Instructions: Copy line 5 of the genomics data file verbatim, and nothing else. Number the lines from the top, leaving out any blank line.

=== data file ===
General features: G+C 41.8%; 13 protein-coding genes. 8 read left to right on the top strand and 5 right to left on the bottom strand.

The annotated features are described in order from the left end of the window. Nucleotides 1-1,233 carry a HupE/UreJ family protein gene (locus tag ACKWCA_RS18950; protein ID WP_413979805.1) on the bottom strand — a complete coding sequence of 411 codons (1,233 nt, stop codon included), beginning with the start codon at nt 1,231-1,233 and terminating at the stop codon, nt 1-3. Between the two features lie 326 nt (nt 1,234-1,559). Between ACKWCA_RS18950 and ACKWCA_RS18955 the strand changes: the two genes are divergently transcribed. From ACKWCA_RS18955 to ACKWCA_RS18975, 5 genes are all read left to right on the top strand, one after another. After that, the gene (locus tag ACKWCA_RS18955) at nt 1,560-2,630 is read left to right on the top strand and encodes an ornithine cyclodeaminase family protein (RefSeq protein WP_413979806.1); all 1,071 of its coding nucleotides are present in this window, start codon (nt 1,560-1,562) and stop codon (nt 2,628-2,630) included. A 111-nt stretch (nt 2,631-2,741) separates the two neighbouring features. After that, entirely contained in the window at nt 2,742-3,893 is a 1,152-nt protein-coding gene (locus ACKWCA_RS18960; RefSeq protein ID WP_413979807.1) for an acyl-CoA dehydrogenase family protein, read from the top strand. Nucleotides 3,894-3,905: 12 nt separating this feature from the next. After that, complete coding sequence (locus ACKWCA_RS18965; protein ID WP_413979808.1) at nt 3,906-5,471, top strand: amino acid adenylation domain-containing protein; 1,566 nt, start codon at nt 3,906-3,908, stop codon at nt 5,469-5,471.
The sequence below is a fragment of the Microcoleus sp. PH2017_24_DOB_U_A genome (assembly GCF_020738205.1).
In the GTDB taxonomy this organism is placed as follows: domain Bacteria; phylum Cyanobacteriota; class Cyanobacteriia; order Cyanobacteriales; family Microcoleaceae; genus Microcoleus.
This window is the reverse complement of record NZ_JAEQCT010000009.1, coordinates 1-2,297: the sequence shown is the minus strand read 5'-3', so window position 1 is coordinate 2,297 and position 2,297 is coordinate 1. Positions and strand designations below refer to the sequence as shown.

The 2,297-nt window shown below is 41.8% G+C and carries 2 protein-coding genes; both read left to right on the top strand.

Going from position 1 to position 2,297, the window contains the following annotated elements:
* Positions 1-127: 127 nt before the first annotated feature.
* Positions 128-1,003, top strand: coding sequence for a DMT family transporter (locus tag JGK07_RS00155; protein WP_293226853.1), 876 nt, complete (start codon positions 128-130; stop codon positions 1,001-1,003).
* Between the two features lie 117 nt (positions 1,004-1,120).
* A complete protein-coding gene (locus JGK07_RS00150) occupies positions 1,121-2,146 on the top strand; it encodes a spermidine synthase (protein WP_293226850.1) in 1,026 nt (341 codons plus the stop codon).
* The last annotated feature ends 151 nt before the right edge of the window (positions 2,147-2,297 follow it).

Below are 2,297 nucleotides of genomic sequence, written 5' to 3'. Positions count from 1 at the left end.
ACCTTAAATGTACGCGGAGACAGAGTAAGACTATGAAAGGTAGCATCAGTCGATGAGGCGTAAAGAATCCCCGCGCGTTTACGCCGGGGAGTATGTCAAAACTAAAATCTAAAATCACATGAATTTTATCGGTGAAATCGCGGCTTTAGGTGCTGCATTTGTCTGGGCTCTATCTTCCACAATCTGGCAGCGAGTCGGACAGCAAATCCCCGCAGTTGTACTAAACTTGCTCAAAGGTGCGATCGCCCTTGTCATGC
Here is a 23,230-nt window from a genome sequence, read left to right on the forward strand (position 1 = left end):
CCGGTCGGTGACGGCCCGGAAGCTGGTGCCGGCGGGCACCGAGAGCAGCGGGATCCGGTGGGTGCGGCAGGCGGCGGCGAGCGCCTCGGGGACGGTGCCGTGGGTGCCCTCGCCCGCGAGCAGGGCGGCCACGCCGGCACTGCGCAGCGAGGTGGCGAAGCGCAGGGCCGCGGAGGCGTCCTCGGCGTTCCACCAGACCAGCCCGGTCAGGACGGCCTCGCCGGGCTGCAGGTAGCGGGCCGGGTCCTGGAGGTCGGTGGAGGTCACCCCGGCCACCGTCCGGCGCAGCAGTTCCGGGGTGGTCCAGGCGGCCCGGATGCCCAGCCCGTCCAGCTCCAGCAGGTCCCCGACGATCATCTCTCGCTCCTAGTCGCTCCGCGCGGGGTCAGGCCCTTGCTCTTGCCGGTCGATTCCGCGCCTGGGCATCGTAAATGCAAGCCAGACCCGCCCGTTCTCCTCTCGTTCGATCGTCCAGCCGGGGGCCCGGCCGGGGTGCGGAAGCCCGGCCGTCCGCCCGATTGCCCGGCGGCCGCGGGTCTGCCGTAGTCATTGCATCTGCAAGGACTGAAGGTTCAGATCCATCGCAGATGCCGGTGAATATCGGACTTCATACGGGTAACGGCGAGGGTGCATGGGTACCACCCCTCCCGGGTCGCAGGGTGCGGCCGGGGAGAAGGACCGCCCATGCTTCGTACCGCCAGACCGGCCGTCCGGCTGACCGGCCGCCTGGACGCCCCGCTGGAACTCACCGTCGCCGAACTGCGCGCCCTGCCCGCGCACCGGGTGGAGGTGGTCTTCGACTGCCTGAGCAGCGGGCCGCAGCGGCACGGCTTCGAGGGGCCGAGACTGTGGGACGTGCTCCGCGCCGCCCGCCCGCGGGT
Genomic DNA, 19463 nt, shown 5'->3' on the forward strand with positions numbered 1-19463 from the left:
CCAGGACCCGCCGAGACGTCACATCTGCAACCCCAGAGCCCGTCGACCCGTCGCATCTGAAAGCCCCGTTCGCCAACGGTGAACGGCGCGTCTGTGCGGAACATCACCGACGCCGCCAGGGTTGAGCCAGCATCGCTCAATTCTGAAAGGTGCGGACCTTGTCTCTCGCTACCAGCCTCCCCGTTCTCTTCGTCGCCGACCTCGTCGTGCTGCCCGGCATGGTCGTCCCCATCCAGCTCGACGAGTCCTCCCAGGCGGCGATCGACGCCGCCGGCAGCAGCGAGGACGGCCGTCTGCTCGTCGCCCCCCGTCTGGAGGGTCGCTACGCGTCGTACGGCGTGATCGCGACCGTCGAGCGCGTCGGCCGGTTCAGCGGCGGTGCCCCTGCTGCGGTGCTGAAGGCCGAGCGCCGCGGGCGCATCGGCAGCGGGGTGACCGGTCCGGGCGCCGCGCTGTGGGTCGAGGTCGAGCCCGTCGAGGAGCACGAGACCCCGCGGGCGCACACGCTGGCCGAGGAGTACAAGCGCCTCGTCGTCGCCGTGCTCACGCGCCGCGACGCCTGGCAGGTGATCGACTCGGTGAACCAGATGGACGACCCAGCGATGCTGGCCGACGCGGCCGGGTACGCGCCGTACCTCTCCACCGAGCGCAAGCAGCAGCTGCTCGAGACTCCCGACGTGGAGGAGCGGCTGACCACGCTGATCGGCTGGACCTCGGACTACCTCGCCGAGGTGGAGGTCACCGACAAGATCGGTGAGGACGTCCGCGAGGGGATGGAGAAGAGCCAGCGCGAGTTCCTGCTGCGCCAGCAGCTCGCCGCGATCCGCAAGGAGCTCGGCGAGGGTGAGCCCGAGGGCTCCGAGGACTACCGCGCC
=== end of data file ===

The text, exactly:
This window is the reverse complement of record NZ_JAEQCT010000009.1, coordinates 1-2,297: the sequence shown is the minus strand read 5'-3', so window position 1 is coordinate 2,297 and position 2,297 is coordinate 1. Positions and strand designations below refer to the sequence as shown.